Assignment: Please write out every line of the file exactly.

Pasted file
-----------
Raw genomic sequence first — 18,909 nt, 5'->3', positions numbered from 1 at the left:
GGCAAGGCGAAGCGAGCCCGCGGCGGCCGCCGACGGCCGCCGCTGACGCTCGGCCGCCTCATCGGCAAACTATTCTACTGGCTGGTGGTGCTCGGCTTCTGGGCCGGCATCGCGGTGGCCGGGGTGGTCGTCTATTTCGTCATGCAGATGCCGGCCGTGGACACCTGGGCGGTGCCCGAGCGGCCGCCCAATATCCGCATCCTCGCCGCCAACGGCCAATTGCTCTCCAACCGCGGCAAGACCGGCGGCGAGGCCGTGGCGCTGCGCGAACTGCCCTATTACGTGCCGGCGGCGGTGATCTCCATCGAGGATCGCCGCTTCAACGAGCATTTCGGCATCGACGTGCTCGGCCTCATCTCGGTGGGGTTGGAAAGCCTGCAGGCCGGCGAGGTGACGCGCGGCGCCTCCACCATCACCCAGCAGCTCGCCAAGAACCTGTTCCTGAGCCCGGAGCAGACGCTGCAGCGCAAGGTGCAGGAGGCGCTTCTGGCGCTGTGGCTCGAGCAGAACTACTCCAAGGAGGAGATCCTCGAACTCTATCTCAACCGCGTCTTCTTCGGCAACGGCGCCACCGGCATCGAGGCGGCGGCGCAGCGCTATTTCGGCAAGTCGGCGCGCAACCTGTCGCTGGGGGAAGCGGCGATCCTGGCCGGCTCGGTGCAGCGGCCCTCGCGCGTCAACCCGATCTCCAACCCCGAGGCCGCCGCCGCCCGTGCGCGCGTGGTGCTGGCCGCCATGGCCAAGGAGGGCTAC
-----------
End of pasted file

Raw genomic sequence first — 18,909 nt, 5'->3', positions numbered from 1 at the left:
GGCAAGGCGAAGCGAGCCCGCGGCGGCCGCCGACGGCCGCCGCTGACGCTCGGCCGCCTCATCGGCAAACTATTCTACTGGCTGGTGGTGCTCGGCTTCTGGGCCGGCATCGCGGTGGCCGGGGTGGTCGTCTATTTCGTCATGCAGATGCCGGCCGTGGACACCTGGGCGGTGCCCGAGCGGCCGCCCAATATCCGCATCCTCGCCGCCAACGGCCAATTGCTCTCCAACCGCGGCAAGACCGGCGGCGAGGCCGTGGCGCTGCGCGAACTGCCCTATTACGTGCCGGCGGCGGTGATCTCCATCGAGGATCGCCGCTTCAACGAGCATTTCGGCATCGACGTGCTCGGCCTCATCTCGGTGGGGTTGGAAAGCCTGCAGGCCGGCGAGGTGACGCGCGGCGCCTCCACCATCACCCAGCAGCTCGCCAAGAACCTGTTCCTGAGCCCGGAGCAGACGCTGCAGCGCAAGGTGCAGGAGGCGCTTCTGGCGCTGTGGCTCGAGCAGAACTACTCCAAGGAGGAGATCCTCGAACTCTATCTCAACCGCGTCTTCTTCGGCAACGGCGCCACCGGCATCGAGGCGGCGGCGCAGCGCTATTTCGGCAAGTCGGCGCGCAACCTGTCGCTGGGGGAAGCGGCGATCCTGGCCGGCTCGGTGCAGCGGCCCTCGCGCGTCAACCCGATCTCCAACCCCGAGGCCGCCGCCGCCCGTGCGCGCGTGGTGCTGGCCGCCATGGCCAAGGAGGGCTAC